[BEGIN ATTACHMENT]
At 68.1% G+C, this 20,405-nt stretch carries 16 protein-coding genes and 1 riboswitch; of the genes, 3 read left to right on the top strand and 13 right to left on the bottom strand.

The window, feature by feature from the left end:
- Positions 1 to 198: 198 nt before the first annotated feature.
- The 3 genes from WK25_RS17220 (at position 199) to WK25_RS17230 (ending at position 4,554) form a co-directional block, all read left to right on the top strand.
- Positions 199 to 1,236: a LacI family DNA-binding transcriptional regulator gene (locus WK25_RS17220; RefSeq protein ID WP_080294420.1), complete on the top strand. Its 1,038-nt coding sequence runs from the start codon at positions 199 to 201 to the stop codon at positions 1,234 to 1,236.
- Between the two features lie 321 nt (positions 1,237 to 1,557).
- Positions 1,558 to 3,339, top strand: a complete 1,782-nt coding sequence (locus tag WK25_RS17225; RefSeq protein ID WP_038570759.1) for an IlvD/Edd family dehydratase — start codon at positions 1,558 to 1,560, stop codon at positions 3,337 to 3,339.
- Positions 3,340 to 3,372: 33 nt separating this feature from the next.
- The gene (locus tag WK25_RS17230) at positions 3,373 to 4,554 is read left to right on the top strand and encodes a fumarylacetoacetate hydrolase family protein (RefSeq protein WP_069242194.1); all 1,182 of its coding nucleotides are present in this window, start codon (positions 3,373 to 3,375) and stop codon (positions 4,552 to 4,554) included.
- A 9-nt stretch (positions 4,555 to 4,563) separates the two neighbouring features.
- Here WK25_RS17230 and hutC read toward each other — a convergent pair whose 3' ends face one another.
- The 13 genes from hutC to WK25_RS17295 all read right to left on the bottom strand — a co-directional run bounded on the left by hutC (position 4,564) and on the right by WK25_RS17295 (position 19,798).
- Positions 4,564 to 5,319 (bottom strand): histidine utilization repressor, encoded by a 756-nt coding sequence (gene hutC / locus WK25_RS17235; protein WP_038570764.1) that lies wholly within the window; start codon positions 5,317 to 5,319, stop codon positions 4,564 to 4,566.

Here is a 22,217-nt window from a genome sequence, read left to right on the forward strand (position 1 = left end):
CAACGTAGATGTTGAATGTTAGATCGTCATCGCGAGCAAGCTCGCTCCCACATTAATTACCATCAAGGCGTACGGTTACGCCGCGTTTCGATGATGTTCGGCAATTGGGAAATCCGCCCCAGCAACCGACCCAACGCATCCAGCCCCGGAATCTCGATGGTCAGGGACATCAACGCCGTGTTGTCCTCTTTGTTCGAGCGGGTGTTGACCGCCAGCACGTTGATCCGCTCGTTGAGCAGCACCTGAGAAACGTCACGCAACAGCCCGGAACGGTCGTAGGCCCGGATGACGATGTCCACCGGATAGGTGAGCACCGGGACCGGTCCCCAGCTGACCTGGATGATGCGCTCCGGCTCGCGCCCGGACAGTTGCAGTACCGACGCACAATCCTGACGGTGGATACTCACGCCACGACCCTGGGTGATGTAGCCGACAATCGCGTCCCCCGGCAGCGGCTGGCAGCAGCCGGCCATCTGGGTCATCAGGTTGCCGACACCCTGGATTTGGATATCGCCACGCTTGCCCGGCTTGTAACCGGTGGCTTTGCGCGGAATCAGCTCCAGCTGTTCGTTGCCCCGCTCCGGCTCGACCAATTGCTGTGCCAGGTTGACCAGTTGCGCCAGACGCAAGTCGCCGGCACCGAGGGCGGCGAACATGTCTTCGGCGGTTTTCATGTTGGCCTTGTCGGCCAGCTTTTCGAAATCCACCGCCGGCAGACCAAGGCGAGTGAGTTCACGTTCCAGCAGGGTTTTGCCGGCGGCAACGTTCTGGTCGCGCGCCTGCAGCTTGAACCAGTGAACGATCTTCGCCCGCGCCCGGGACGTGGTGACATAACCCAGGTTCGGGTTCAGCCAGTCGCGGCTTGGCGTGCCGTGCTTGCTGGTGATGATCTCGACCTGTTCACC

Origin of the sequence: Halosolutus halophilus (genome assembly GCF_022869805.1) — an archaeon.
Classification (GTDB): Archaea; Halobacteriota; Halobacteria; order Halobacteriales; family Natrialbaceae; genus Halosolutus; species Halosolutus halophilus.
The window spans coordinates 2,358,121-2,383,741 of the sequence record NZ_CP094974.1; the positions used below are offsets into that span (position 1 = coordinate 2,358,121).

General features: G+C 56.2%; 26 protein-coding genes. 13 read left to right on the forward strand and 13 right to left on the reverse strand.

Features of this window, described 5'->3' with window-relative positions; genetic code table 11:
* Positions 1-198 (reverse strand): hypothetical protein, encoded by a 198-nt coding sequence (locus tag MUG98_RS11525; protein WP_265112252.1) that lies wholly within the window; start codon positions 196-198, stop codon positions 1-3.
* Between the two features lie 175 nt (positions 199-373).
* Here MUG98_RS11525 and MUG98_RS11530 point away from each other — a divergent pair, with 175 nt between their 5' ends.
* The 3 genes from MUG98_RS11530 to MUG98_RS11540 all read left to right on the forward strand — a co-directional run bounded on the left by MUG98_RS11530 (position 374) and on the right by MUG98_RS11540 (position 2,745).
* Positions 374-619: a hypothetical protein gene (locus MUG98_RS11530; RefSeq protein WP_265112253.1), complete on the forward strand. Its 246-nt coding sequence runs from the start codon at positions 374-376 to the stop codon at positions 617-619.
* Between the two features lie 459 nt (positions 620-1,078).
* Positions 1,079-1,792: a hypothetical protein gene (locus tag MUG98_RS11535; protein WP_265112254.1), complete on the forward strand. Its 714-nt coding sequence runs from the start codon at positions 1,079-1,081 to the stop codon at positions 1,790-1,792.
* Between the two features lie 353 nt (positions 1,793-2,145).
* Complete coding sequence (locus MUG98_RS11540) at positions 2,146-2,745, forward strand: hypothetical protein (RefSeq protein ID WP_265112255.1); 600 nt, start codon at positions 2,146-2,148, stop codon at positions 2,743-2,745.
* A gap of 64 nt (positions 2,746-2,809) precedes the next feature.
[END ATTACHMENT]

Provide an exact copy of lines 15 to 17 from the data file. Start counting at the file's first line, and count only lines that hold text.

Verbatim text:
CAACGTAGATGTTGAATGTTAGATCGTCATCGCGAGCAAGCTCGCTCCCACATTAATTACCATCAAGGCGTACGGTTACGCCGCGTTTCGATGATGTTCGGCAATTGGGAAATCCGCCCCAGCAACCGACCCAACGCATCCAGCCCCGGAATCTCGATGGTCAGGGACATCAACGCCGTGTTGTCCTCTTTGTTCGAGCGGGTGTTGACCGCCAGCACGTTGATCCGCTCGTTGAGCAGCACCTGAGAAACGTCACGCAACAGCCCGGAACGGTCGTAGGCCCGGATGACGATGTCCACCGGATAGGTGAGCACCGGGACCGGTCCCCAGCTGACCTGGATGATGCGCTCCGGCTCGCGCCCGGACAGTTGCAGTACCGACGCACAATCCTGACGGTGGATACTCACGCCACGACCCTGGGTGATGTAGCCGACAATCGCGTCCCCCGGCAGCGGCTGGCAGCAGCCGGCCATCTGGGTCATCAGGTTGCCGACACCCTGGATTTGGATATCGCCACGCTTGCCCGGCTTGTAACCGGTGGCTTTGCGCGGAATCAGCTCCAGCTGTTCGTTGCCCCGCTCCGGCTCGACCAATTGCTGTGCCAGGTTGACCAGTTGCGCCAGACGCAAGTCGCCGGCACCGAGGGCGGCGAACATGTCTTCGGCGGTTTTCATGTTGGCCTTGTCGGCCAGCTTTTCGAAATCCACCGCCGGCAGACCAAGGCGAGTGAGTTCACGTTCCAGCAGGGTTTTGCCGGCGGCAACGTTCTGGTCGCGCGCCTGCAGCTTGAACCAGTGAACGATCTTCGCCCGCGCCCGGGACGTGGTGACATAACCCAGGTTCGGGTTCAGCCAGTCGCGGCTTGGCGTGCCGTGCTTGCTGGTGATGATCTCGACCTGTTCACC

Origin of the sequence: Halosolutus halophilus (genome assembly GCF_022869805.1) — an archaeon.
Classification (GTDB): Archaea; Halobacteriota; Halobacteria; order Halobacteriales; family Natrialbaceae; genus Halosolutus; species Halosolutus halophilus.